How the Other Half Lives

My wife and I have a relatively vibrant social circle, filled with all different kinds of people. Some of them like to come over to play board games, while others love to swap six packs of our latest home brews. Some love potluck dinner parties, while others prefer to go out occasionally to really nice restaurants. Some like comedies, while others prefer dramas.

There are moments when some of our friends do things that bring forth bits of jealousy in our hearts. We’re friends with one couple that takes at least one amazing trip each year. We have another friend that has an absolutely spotless Tesla Roadster. Another close friend lives in what I can only describe as a mansion, but it’s done incredibly tastefully and it actually feels like a home.

It is really easy to find myself sometimes caught up in a feeling of jealousy and envy. I would love to travel to Shanghai for two weeks. I would love to cruise around in that Roadster whenever I felt like it. I’d love to live in a house that looks like it leaped out of the pages of Architectural Digest.

Here’s the reality, though.

47% of Americans would have to sell something to be able to cover a $400 emergency, or would completely fail to cover it at all.

78% of Americans live paycheck to paycheck, meaning that if they missed a single paycheck, they would struggle to be able to make ends meet.

71% of US workers identify themselves as being in some level of consumer debt.

If you cross-check that with incomes in America, that means that there are a lot of people earning well over $100,000 per year who are living paycheck to paycheck and are dealing with credit card debt.

The reality is that most of the people in your life that you know are in some form of credit card debt and would massively struggle if they missed their next paycheck. Half of the people you know, give or take, would completely fall apart if hit with a $400 unexpected expense due to the fragility of their financial lives.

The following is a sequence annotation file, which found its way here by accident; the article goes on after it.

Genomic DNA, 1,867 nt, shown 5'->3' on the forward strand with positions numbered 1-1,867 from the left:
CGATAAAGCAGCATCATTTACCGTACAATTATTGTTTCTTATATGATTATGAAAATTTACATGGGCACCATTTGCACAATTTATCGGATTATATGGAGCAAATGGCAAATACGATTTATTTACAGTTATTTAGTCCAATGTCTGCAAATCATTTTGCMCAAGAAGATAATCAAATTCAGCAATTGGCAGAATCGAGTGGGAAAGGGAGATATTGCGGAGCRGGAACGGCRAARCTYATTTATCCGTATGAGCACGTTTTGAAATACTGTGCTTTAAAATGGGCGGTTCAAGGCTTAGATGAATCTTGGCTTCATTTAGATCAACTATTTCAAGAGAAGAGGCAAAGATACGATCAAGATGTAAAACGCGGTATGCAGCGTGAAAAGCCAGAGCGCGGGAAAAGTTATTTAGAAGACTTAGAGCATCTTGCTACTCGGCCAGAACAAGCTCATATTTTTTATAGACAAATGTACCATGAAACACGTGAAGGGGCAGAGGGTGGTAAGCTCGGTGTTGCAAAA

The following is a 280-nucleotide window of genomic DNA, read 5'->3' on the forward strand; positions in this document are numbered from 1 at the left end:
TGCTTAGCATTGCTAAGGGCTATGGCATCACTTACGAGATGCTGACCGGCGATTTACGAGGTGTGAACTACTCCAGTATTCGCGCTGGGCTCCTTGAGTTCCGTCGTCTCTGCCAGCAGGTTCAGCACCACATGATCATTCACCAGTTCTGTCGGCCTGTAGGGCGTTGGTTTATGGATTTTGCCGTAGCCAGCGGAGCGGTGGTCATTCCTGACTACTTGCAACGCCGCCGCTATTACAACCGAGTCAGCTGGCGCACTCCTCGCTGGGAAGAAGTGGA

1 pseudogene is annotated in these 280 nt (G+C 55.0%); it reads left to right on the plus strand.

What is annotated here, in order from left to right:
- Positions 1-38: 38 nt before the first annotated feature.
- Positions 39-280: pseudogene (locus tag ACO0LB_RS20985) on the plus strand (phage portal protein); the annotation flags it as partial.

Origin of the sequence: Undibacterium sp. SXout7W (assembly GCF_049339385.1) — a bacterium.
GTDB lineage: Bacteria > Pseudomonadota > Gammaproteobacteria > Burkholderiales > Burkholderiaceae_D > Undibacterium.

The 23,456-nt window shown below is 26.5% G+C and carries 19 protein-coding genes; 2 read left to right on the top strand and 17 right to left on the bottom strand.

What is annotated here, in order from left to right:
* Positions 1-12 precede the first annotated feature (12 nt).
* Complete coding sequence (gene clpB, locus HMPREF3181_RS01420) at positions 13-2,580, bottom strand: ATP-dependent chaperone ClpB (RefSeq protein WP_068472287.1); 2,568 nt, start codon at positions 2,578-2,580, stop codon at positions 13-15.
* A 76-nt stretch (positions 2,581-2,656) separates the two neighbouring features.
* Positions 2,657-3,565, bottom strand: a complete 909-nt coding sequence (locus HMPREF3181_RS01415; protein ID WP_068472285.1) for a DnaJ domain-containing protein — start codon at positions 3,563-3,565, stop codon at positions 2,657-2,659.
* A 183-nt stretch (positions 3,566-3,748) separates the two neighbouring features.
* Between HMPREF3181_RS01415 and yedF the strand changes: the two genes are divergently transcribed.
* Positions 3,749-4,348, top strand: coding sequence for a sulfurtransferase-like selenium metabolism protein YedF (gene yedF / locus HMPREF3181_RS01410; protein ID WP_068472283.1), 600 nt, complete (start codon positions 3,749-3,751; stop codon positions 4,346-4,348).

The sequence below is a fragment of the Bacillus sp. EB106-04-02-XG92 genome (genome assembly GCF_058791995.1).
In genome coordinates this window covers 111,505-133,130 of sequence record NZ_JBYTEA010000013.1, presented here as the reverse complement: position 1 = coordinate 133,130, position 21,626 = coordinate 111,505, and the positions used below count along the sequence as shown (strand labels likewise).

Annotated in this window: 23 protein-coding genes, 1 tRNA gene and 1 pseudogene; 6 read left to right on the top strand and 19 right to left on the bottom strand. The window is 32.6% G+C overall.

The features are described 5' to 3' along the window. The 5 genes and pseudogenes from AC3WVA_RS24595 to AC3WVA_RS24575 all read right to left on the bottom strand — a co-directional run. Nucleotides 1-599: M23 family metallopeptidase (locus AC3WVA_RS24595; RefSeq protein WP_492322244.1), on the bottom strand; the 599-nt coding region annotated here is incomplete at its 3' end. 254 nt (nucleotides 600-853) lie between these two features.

What does that mean in terms of day-to-day living? I’ll quote the first article I linked to above:

“I know what it is like to have to juggle creditors to make it through a week. I know what it is like to have to swallow my pride and constantly dun people to pay me so that I can pay others. I know what it is like to have liens slapped on me and to have my bank account levied by creditors. I know what it is like to be down to my last $5 —literally — while I wait for a paycheck to arrive, and I know what it is like to subsist for days on a diet of eggs. I know what it is like to dread going to the mailbox, because there will always be new bills to pay but seldom a check with which to pay them. I know what it is like to have to tell my daughter that I didn’t know if I would be able to pay for her wedding; it all depended on whether something good happened. And I know what it is like to have to borrow money from my adult daughters because my wife and I ran out of heating oil.”

Dread. Shame. Swallowing pride. Worry. Stress. Secrets.

It’s not the financial challenge itself that’s the problem. It’s the incredible negative impact that the financial challenge brings into your life.

It brings stress and worry, which makes it harder to feel good every day. Stress makes it harder to sleep well at night. Stress makes it easier to emotionally respond to things, often not in a positive way.

It brings dread and avoidance of simple things in life like checking the mail or using your credit card at a restaurant. It means subtly rethinking countless little choices every day, to maintain an elaborate dance around the realities of your financial life.

It brings shame, in those moments when you have to confess your financial mistakes and you have to let someone down because you couldn’t control your spending impulses.

It brings secrecy, which is like poison to relationships. When you’re constantly hiding something from your partner or from someone else you deeply trust, it becomes hard to look at yourself in the mirror. It becomes impossible to be the person you want to be in those relationships.

My goal here is not to look down at those people in those situations; in fact, I truly and sincerely hope that every single one of them finds a way to break into financial stability as soon as they possibly can. Instead, they’re here to serve as a reminder of what’s hidden behind the trips and the nice cars and the beautiful houses and the iPhone Xs.